Nokia 808 PureView – The Camera Beast [Review: Part 2]
Well, at the end of the day, a phone is a phone. Now let us check the Nokia 808 PureView as a smartphone and review it from other angles.
- Quad Band mobile with GSM/GPRS/EDGE support
- 3G network HSPDA and HSUPA
- GPS and Digital compass
- Single core 1.3 GHz ARM processor
- 512 MB Ram
- 16GB on board Memory4 inch AMOLED capacitive touch screen with 640 x 361 resolution
- HDMI capability for TV output
- NFC Support
- The Nokia 808 PureView Mobile
- Leather wrist strap
- 3.5 mm standard Headphone with 3 size ear buds
Design and Construction
At the front, the mobile has the secondary camera along with the proximity sensor and the light sensor. The display is a 4 inch AMOLED with Gorilla Glass protection. The display is very good for viewing photos. The display has good sunlight legibility. The front also has the monolithic physical button. But there is no hardware back button. I feel that a disturbing factor, because the software back button is placed inconsistently across the UI.
On the right, the volume rocker, screen locker and camera key are present. Pressing the camera key at any instant opens up the camera application in the mobile. The left side has no controls. All the ports are present on top. The HDMI, micro-USB and the 3.5mm jack. On the back is the ginormous 41 MP camera hump with the xenon flash. There is a small bump to enhance grip, but that barely helps.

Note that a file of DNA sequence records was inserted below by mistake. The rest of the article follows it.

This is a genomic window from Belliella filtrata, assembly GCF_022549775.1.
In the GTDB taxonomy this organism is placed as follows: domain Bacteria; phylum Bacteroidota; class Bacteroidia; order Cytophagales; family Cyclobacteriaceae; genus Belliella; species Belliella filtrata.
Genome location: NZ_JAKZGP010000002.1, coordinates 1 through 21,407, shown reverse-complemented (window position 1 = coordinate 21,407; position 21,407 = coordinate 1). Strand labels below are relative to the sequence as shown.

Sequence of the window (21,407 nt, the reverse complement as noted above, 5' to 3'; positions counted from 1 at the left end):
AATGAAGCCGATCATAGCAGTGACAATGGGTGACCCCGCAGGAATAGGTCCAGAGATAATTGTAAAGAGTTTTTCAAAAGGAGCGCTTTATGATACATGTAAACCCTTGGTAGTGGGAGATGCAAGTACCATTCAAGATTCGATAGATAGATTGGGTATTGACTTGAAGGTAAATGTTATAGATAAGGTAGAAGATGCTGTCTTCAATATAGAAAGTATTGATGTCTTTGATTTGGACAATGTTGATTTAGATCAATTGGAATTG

Belle is definitely light weight and it feels faster and snappier than its previous version. Nokia Symbian has got a long long way to go to reach perfection. It’s not worth the journey and I would prefer to jump the Windows Phone OS rather than straying into the path with a weak OS. PureView on WP is the next thing to look out for.
Some app like the maps, don’t have the option to choose the connection and they get online with the define default connection. Bluetooth 3.0 is good with A2DP but lacks HS profile. USB OTG is too good. But again Nokia hasn’t us with OTG cable in the package. Once you get an OTG cable, you can connect almost any USB device to this mobile. And yes, there is NFC. I didn’t get a chance to play with NFC entirely as it wouldn’t talk to my HTC One X’s NFC. So I can’t comment much. But this device is a beast on connectivity only a bit tough to tame.
“Kitna Deti Hai…” For a country obsessed with mileage, the decision rests greatly on the battery life. Nokia 808 PureView is powered by a standard 1400 mAh battery. The battery is very good for a Symbian smart phone, but when the camera is used generously the battery drains quickly. The Xenon flash cuts away a huge chunk of the battery capacity.
Still there is nothing to complain here. The device lasts for over 8 hours of rigorous usage on 3G network and with a lot of pictures shots. If the camera is used sparingly the device lasts for a little over a day, which is considered as better than the best in today’s trend.
The Nokia 808 PureView is one giant leap forward. It is not the greatest of the smartphones, but it sure the greatest among the camera-phones. The 41 Megapixels camera on a Symbian could be considered as a proof of concept well executed. This has put in a lot of expectations for future lineups of PureView devices from Nokia. For now, this is one great device to hold on to and click brilliant snaps.